The Amsterdam-based artist duo DRIFT is known for deconstructing and remixing reality, transforming everyday objects into surprising sculptures that shift our perceived relationships with the world. DRIFT’s current exhibition at Pace Gallery in New York presents new work from their “Materialism” series, which breaks down objects into their exact individual materials and quantities to reveal the hidden recipe of ordinary things. DRIFT Materialism: Past Present, Future is on view through December 18th, and runs concurrently with their blockbuster exhibition at The Shed.
The exhibition opens with a large wall sculpture titled “1980 Beetle”, which contains over 40 solid blocks of the actual materials and quantities within a Volkswagen Beetle. This 4-minute documentary offers a peek into the process of disassembling and discovering the components of the car, wonderfully explained by Lonneke Gordijn and Ralph Nauta who established DRIFT in 2006.
So perfect it’s difficult to believe, but approaching closer, one can recognize the actual materials of the black rubber, chrome, or a sealed block of motor oil. It’s all there. The materials within each work are listed in the gallery (ask the front desk) from the largest amount to the smallest, often revealing surprising discoveries. In the Volkswagen Beetle for example, the three largest materials in the car are not heavy metal, but rather cotton, foam, and horse hair (used in the seats).
On an adjacent wall, two watches hang side by side. The left is “Rolex, 2020” and the right is “Casio Watch F-91W, 2019”. Similar to the car, both objects were meticulously dissected, identified, and re-presented in blocks of exact materials. The dichotomy between the two is stunning, where the exalted luxury of a Rolex is in direct conversation with the $20 Casio digital watch. Reduced to their materials, they both feel equally complex and intriguing.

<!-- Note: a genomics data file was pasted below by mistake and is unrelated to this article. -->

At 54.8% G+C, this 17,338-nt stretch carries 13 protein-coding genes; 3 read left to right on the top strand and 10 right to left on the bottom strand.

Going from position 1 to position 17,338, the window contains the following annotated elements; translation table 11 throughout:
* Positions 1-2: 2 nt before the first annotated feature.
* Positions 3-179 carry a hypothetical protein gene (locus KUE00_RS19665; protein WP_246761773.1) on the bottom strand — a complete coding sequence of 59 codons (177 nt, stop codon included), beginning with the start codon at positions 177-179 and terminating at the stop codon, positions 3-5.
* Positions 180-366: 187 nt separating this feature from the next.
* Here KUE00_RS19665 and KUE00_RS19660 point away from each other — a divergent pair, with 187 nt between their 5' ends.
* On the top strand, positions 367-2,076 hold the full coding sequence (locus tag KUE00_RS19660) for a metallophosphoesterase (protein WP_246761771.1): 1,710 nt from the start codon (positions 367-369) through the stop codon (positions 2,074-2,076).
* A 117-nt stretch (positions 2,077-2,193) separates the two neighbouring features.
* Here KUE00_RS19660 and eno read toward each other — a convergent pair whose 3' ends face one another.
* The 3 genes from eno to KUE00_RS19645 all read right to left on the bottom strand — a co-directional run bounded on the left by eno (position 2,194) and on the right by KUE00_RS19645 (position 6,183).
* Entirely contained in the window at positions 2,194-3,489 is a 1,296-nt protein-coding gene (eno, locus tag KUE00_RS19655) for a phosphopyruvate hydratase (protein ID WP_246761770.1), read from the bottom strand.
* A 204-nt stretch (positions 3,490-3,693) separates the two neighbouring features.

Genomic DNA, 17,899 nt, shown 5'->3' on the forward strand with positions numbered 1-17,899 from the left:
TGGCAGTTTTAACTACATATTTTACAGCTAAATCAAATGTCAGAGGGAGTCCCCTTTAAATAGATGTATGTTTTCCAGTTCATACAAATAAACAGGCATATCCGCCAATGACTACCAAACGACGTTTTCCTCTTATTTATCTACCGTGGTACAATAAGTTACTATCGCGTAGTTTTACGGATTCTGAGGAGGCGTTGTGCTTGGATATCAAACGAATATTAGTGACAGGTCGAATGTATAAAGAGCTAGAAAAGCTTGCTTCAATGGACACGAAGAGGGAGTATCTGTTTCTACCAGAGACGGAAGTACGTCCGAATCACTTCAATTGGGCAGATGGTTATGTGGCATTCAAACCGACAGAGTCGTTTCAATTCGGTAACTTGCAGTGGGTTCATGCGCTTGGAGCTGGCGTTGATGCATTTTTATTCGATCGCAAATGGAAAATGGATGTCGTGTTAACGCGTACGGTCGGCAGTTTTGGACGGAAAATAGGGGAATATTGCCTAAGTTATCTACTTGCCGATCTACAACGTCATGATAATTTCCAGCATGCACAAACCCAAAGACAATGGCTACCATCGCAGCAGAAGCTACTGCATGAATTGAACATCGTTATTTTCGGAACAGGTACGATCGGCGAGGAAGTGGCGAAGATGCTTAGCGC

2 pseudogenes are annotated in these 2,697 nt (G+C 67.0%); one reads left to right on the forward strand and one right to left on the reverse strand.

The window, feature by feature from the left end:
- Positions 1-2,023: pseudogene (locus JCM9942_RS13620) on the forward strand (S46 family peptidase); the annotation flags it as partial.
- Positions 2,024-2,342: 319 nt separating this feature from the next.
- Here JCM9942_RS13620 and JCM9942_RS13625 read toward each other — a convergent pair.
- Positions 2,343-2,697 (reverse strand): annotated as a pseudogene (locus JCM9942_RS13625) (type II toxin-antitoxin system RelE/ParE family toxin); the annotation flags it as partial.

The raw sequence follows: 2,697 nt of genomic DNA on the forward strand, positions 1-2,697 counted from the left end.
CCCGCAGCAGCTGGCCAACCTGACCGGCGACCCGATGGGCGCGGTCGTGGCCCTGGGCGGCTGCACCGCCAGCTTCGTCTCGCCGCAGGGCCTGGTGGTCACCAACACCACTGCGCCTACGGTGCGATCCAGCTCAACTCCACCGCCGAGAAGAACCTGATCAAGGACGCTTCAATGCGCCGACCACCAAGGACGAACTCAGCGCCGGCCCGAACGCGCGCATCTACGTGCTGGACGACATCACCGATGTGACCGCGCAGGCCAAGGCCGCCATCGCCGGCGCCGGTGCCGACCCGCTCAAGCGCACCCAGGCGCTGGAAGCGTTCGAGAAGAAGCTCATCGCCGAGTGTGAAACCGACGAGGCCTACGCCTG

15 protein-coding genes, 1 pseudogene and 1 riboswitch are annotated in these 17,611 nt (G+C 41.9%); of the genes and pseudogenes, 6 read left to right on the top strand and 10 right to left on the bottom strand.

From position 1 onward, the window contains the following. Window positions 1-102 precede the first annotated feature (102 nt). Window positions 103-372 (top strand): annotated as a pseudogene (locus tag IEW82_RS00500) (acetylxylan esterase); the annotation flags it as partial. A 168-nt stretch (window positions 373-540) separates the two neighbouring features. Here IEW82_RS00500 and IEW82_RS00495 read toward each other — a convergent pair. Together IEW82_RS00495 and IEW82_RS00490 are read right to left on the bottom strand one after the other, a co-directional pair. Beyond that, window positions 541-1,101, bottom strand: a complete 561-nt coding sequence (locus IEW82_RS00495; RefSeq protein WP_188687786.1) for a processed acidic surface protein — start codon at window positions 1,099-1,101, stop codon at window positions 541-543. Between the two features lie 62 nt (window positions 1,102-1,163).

Perhaps the most recognizable (without reading the title) is the three material “Pencil, 2018” that reveals the precise quantity of wood, graphite, and yellow paint.
The masterpiece of the exhibition is the room-filling double-self-portrait titled “The artist she/her” and “The artist he/him” from 2021. The work, presented on ten pedestals, explores the molecular elements of the artists’ own bodies at various ages: a newborn, 4-year-old, 40-year-old, 80-year-old, and in death. Highly researched and represented with the basic elements that make up a human: water, keratin, protein, fats, and more, the work offers an original view of ourselves through time, concluding with a single block of ashes.
In the image above, the left row represents Ralph and the right row represents Lonneke, offering a mirror-like comparison of gender and two unique individuals. And in a brilliant move of exhibition design, the VW bug can be viewed in direct view of the self portraits, encouraging a comparison between human and machine (see below).
The exhibition concludes with a dazzling augmented reality work titled “Block Universe (2021)”, where the entire solar system is converted into DRIFT’s trademark blocks as it orbits a glowing sun. Viewed via a provided iPad, visitors can explore the physical room to discover a rectangular moon orbiting the earth or the square rings of Saturn.
The exhibition is a must-see and just 5 short blocks away from DRIFT’s exceptional exhibition “Fragile Future”. It’s here that they display additional larger works in a variety of series, including their world-famous dandelion lights (made by gluing individual seeds to LED lights by hand), and a jaw-dropping aerial performance of 4 floating concrete blocks! Treat yourself to a day of DRIFT and see both exhibitions. Entrance to Pace Gallery is always free, and The Shed requires paid timed tickets in advance.